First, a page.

Neurodevelopmental movement disorders - an update on childhood motor stereotypies

Sinead Barry, Gillian Baird, Karine Lascelles, Penny Bunton, Tamasine Hedderly

Research output: Contribution to journalLiterature reviewpeer-review

46 Citations (Scopus)

Abstract

AIM The term 'stereotypies' encompasses a diverse range of movements, behaviours, and / or vocalizations that are repetitive, lack clear function, and sometimes appear to have a negative impact upon an individual's life. This review aims to describe motor stereotypies.

METHOD This study reviewed the current literature on the nature, aetiology, and treatment of motor stereotypies.

RESULTS Motor stereotypies occur commonly but not exclusively in autistic spectrum disorders. Similar movements are also found in otherwise healthy children and those suffering sensory impairment, social isolation, or severe intellectual disabilities; they may be persistent over time. Although often difficult, it is possible to define and differentiate stereotypies from other movement disorders such as tics through features of the history, such as earlier onset and examination, together with the presence or absence of associated neurological impairment or developmental difficulties. Co-occurrence with other disorders affecting frontostriatal brain systems, including attention-deficit-hyperactivity disorder, obsessive-compulsive disorder, and tic disorders, is common.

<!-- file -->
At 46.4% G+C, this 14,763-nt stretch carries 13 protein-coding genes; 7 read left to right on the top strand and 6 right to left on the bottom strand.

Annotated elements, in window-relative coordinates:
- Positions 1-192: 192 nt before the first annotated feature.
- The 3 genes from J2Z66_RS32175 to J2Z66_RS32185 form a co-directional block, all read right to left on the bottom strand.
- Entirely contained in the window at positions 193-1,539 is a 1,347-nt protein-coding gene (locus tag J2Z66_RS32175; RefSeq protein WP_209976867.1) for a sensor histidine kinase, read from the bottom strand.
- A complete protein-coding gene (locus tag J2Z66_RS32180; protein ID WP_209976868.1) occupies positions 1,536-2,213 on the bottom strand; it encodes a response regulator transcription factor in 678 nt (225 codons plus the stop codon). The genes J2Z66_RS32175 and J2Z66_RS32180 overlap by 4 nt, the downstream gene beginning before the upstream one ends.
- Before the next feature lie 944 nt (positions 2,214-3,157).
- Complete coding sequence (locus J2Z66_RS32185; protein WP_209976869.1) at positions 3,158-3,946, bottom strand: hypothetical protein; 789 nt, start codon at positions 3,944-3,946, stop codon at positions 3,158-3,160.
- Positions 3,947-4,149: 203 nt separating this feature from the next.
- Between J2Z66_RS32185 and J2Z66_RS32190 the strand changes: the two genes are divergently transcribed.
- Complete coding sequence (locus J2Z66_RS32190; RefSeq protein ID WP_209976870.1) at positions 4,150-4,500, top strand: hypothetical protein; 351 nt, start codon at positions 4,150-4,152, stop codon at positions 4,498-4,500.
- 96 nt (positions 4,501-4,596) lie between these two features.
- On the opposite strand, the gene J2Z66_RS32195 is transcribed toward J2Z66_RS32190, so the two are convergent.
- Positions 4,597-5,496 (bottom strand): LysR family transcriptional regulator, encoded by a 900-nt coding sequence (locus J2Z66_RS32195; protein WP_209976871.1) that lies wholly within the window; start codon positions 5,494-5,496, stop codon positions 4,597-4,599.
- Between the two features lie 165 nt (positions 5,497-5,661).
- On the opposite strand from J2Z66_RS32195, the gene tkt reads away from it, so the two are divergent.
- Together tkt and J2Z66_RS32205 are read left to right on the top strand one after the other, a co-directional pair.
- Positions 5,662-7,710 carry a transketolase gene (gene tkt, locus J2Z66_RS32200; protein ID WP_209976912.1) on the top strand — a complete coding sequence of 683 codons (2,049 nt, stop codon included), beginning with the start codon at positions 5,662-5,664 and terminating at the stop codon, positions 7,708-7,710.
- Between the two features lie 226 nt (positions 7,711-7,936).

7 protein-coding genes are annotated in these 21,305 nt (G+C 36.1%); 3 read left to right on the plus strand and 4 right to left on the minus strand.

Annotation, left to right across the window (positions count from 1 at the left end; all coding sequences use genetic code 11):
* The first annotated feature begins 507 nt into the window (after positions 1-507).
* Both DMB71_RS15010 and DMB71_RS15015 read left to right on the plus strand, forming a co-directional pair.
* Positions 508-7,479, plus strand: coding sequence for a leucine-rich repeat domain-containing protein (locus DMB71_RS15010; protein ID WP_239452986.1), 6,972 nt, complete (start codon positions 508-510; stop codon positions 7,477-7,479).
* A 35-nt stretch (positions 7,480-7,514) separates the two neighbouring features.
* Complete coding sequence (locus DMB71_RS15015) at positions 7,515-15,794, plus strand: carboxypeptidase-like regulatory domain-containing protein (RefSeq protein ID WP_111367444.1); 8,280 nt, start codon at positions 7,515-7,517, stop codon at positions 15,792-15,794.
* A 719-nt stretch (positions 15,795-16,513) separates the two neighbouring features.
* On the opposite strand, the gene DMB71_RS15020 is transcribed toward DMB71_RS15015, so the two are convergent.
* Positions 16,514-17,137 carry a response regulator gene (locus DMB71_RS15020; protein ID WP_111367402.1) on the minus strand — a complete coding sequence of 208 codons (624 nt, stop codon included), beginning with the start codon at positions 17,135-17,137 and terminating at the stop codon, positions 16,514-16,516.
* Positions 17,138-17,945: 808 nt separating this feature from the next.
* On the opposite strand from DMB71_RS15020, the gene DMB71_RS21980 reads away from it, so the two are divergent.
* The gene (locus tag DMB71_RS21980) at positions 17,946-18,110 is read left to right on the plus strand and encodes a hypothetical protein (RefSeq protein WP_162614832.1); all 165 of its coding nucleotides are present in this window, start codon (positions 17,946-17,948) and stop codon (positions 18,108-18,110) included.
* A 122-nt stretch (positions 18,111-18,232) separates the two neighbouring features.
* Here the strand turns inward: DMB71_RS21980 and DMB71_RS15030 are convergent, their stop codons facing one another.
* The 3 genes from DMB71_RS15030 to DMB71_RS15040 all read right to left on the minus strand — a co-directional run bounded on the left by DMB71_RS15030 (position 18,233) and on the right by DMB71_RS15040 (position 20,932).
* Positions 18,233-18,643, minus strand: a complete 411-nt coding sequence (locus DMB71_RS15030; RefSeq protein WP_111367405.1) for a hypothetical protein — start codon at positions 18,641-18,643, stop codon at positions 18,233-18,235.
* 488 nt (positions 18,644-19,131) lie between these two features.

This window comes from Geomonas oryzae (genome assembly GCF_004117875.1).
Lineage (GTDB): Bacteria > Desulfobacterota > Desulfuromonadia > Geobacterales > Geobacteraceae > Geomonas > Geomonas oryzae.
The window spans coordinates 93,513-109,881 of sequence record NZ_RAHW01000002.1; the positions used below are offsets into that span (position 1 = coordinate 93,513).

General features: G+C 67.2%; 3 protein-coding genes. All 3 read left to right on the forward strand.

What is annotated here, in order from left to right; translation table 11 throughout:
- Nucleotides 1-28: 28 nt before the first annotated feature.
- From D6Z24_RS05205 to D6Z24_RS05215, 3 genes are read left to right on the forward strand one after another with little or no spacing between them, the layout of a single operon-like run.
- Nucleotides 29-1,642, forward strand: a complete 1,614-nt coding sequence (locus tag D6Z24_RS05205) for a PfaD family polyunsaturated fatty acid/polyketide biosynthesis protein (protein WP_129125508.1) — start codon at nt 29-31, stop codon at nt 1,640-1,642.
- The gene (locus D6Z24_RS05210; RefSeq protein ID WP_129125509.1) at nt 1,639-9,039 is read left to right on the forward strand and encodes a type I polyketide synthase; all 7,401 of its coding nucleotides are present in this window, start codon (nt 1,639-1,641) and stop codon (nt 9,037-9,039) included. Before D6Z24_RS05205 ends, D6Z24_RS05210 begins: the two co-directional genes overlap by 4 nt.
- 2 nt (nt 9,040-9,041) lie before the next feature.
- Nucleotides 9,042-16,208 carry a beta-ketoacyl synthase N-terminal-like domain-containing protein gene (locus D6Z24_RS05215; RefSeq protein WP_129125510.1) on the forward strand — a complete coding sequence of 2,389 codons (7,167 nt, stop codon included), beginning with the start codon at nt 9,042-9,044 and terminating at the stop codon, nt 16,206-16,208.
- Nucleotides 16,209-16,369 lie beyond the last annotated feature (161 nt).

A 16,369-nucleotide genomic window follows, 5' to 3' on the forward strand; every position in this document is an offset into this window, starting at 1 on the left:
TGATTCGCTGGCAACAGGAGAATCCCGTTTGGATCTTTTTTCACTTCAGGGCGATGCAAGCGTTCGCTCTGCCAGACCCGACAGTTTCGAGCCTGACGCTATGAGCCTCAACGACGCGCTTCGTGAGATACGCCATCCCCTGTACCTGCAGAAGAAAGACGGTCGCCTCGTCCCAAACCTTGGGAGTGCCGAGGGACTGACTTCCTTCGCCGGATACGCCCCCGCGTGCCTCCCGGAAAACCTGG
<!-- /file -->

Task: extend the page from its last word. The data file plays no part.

INTERPRETATION The underlying function of motor stereotypies remains unclear but may include the maintenance of arousal levels. A neurogenetic aetiology is proposed but requires further study. When treatment is sought, there are both pharmacological and behavioural options. Behavioural treatments for motor stereotypies may in time be shown to be most effective; however, they are difficult to implement in children younger than 7 years old.

Original languageEnglish
Pages (from-to)979-985
Number of pages7
JournalDevelopmental Medicine and Child Neurology
Volume53
Issue number11
DOIs
Publication statusPublished - Nov 2011

Keywords

  • NORMAL HUMAN INFANTS
  • HAND MOVEMENTS
  • RETT-SYNDROME
  • CHILDREN
  • BEHAVIORS
  • TICS

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